This past week I witnessed yet another example of something I hate. And in the spirit of my own generally unpleasant demeanor, I’ve decided to dedicate this week’s 500-word ramble to just that.
As you might know, I am an avid tweeter and follower of other tweeters. I view my Twitter feed quite often. One of the hundreds of tweets I read on March 12 read as follows: “If we're honest about it, Make-A-Wish should really be called No, Make A Different Wish.”
Now, something you might not know about me but every close friend and acquaintance in my life likely knows is that I am a very big fan of comedian Sarah Silverman, and I recognized this quote as a line directly from her November-released HBO special “We Are Miracles.”
So I did what anyone who is Abigail Fisher would do and called this guy out. I might or might not have overreacted by using the words “smut” and “stealing” and quite a few capital letters. I will admit, some would call what I said “rude” or “mean” or “something only a fire-breathing vampire bat would say to its eternal foes.” But my methods are beside the point. This column is not about me (but if it were, it would probably be more focused on how difficult it is to be as intimidatingly pretty as I am).
Anyway, the guy whom my tweet was directed at was quite unhappy with me.
I can only assume his anger came from his being found out. Now everyone who follows him knows he’s not nearly as creative and witty as they originally thought. Who could blame him?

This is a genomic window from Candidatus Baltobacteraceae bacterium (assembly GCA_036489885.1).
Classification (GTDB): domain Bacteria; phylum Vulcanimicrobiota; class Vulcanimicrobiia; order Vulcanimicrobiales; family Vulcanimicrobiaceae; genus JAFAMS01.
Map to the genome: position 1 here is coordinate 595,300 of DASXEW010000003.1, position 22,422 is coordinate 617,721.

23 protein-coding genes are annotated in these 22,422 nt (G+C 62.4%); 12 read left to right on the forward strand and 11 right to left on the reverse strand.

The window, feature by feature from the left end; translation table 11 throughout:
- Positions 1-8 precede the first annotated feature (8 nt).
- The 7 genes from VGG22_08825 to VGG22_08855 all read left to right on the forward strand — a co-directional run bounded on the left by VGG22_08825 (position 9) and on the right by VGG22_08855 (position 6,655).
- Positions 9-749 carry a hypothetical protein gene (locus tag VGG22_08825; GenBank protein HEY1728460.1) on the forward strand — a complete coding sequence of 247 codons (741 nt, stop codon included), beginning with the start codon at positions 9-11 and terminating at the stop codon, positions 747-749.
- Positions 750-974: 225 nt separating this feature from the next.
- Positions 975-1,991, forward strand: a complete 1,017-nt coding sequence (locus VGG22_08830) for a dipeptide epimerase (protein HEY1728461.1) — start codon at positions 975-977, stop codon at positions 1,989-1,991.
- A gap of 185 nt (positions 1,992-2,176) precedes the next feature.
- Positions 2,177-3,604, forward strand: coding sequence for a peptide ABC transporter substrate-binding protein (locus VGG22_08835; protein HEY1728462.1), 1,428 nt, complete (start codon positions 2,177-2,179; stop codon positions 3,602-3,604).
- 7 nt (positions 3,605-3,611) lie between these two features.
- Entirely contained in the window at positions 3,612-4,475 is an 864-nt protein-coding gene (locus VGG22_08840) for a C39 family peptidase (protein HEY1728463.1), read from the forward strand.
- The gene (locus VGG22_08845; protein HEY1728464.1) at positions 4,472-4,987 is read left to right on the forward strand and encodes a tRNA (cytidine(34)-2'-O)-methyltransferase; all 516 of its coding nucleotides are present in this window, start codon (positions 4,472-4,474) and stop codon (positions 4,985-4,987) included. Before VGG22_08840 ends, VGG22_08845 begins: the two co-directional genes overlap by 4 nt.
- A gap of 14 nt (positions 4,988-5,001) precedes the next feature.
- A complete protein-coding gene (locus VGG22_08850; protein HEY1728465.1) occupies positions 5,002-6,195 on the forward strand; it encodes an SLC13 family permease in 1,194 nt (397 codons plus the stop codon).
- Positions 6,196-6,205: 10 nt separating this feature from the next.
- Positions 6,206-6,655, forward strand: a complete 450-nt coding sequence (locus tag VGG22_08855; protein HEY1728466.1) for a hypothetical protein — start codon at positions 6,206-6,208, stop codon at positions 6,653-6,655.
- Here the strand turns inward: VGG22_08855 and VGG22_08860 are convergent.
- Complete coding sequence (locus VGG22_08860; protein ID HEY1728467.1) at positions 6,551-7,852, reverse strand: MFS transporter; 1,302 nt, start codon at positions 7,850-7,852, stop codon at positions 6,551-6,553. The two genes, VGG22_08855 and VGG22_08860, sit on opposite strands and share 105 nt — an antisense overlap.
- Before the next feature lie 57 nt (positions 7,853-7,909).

But, as with most experiences in life, I wanted this to serve as a learning experience for him and anyone else who makes the same mistake he did — and you guys, too.
You see, comedians work pretty damn hard. They are not just jokesters or people with a knack for making off-handed comments. They are, in the purest sense, writers.
Robert De Niro said the following of writers in his presentation of the Best Adapted Screenplay award nominees at the 2014 Oscars:
“The mind of a writer can be a truly terrifying thing. Isolated, neurotic, caffeine-addled, crippled by procrastination, consumed by feelings of panic, self-loathing and soul-crushing inadequacy. And that’s on a good day.”
I can confirm this, and I’m sure hundreds of the journalism students on this very campus can, as well.
So I have two questions for you:
- If writing is so awful, why does anyone want to do it?
Please let me know when you have an answer, because I’m still trying to figure that one out for myself.
- Why would anyone take credit for the work of another, knowing that the process of writing is so terrifying and takes such dedication?
You wouldn’t trace a Van Gogh and tweet a photo of it claiming it as yours. You wouldn’t point to the Sears Tower and tell someone you built it with your own bare hands.
No one is clever when they copy and paste some text from a Tumblr post or transcribe something from a sitcom into a Twitter bar. No one should feel good about deceiving however many followers you’ve lied to and cheated your way into pressing the “follow” button and taking time out of their days to read a 140-character burst of someone else’s brain matter.
I mean, you wouldn’t plagiarize a paper for class. That would get you ejected from the university. So don’t do it on social media. Just because there isn’t a risk of wasting thousands of dollars of your parents’ money doesn’t mean it’s OK.